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Sox proceeding with caution

Posted by Tony Massarotti, Globe Staff  November 21, 2008 03:36 PM

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Amid speculation that the Red Sox are speaking regularly with the agent for A.J. Burnett in an attempt to land the pitcher, a baseball source said today that the Red Sox are still in the relatively early stages in negotiations with all free agents and that the team ultimately may be unwilling to pay the ultimate price for the pitcher.

One of the more highly regarded pitchers available on this year's market, Burnett will turn 32 in January after going 18-10 with a 4.07 ERA with the Toronto Blue Jays this year. Nonetheless, the pitcher comes with significant questions about his health and durability -- he has made as many as 30 starts only twice during a career that began in 1999 -- and owned a relatively mediocre career record of just 69-66 before this year.

The Red Sox are believed to have reviewed medical records on Burnett, but that is not unusual for any free agent at this stage of the process. A firsthand examination of the player typically would take place much later in negotiations.

According to the same baseball source, the Sox are weighing all options this offseason given the uncertainty of the US economy and the potentially preposterous costs for talent. Like many teams, the Red Sox would jump at the chance to sign Burnett, but indications are that the club would refrain from doing so if and when the price escalates. Earlier this offseason, one major league executive placed the potential cost for Burnett in the range of $16 million-$18 million annually, a price the Sox almost certainly would be unwilling to pay given their history of negotiations, particularly with pitchers.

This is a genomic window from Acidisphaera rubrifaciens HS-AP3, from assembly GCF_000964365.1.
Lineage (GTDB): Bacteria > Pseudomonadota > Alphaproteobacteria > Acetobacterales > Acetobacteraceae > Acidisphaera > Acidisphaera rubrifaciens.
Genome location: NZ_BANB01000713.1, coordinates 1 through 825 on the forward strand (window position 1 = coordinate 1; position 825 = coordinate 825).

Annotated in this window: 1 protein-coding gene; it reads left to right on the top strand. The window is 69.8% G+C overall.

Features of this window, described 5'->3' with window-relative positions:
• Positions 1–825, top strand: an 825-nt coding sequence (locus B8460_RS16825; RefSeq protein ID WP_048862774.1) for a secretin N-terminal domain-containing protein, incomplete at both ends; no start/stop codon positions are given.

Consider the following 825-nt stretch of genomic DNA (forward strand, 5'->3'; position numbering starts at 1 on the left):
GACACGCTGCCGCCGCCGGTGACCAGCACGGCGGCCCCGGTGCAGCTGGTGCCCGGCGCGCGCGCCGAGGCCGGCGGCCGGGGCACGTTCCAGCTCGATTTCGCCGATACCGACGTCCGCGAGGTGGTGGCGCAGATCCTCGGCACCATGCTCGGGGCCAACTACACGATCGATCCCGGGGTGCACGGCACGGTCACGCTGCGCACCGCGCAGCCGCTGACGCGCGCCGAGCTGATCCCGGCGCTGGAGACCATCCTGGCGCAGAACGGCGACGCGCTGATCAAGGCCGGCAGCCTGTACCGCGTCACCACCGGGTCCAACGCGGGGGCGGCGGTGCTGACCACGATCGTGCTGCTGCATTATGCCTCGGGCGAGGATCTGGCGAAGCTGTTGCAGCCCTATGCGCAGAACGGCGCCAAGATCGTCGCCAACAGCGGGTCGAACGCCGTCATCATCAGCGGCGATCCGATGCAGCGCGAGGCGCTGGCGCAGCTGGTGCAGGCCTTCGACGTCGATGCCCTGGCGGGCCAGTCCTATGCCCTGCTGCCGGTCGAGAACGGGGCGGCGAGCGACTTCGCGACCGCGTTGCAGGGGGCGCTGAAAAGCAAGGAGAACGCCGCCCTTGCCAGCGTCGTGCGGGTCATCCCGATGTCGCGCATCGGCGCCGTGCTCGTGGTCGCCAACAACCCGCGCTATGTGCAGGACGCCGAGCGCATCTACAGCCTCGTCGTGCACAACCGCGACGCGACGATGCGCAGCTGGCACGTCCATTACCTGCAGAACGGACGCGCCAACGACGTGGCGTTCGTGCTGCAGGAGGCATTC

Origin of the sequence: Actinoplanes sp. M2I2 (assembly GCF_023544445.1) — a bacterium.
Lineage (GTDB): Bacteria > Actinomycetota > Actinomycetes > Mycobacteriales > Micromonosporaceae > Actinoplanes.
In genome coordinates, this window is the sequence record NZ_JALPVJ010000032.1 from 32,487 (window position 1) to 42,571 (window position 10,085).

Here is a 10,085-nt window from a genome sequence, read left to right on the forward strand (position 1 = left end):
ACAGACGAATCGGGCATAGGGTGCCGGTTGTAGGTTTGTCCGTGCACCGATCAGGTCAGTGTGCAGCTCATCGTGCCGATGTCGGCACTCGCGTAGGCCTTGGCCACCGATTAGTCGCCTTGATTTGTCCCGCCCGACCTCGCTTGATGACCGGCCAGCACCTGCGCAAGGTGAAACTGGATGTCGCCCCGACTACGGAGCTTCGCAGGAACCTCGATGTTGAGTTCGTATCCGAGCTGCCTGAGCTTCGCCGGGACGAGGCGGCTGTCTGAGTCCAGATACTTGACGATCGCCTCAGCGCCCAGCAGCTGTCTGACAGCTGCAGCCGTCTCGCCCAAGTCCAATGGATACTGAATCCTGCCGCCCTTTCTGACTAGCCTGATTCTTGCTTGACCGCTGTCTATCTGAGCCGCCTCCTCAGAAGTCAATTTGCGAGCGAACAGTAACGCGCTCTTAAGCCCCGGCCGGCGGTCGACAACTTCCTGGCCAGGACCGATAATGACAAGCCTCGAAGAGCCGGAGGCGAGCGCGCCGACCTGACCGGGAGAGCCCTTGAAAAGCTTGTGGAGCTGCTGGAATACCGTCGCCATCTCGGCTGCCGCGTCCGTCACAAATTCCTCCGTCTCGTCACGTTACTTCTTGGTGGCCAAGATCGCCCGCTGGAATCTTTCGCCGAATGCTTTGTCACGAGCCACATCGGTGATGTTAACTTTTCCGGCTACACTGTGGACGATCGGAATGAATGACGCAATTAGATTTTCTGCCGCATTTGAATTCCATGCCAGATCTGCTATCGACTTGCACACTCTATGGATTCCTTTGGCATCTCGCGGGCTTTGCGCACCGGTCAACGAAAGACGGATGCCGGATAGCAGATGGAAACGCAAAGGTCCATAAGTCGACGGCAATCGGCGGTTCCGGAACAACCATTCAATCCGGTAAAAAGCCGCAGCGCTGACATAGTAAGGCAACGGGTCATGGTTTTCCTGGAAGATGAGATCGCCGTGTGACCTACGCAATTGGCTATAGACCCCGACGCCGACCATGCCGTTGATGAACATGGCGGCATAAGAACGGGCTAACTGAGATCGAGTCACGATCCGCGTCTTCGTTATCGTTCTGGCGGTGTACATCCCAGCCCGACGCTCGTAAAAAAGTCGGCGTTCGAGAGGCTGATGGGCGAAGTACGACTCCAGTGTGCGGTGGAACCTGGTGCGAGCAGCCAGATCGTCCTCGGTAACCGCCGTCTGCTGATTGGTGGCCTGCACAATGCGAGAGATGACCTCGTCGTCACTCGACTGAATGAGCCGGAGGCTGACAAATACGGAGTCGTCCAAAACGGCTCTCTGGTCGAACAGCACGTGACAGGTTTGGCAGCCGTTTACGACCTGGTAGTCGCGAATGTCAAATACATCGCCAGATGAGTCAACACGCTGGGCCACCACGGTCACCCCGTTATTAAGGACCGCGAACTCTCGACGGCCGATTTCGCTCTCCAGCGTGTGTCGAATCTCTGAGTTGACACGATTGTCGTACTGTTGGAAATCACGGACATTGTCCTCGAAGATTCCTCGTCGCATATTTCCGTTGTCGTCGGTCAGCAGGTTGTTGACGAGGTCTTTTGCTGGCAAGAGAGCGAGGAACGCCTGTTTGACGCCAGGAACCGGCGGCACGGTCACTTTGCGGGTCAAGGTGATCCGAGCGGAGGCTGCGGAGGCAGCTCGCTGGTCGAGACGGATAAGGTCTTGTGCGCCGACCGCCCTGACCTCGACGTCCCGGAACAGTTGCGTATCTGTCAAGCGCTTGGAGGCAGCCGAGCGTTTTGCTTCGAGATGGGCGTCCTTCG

If and when the price were to escalate on first baseman Mark Teixeira -- and that price will similarly soar -- it is unclear to what lengths the Sox would draw a line. The 28-year-old Teixeira is a positional player who seems a far safer bet than someone like Burnett, but he also could require a longer and larger financial commitment.

Meanwhile, the Sox continue to wait for Japanese righthander Junichi Tazawa to fulfill his obligation with an Industrial League team in Japan before making his clear his intention to play in the United States. The Sox have been scouting Tazawa for more than a year, but a club official cautioned against unrealistic expectations for a 22-year-old who likely needs time in the minor leagues and who might be a comparable talent to someone like former Los Angeles Angels and Seattle Mariners righthander Shigetoshi Hasegawa.

According to the same source, Tazawa throws in the low 90s -- not in the 97-mile per hour range, as some have reported -- and possesses a good breaking ball to go along with a changeup. His decision to leave Japan could result in unusually intense media coverage given this realities of this age and the Sox' acquisition of Daisuke Matsuzaka two years ago, but any other comparisons between the pitchers should probably stop there.

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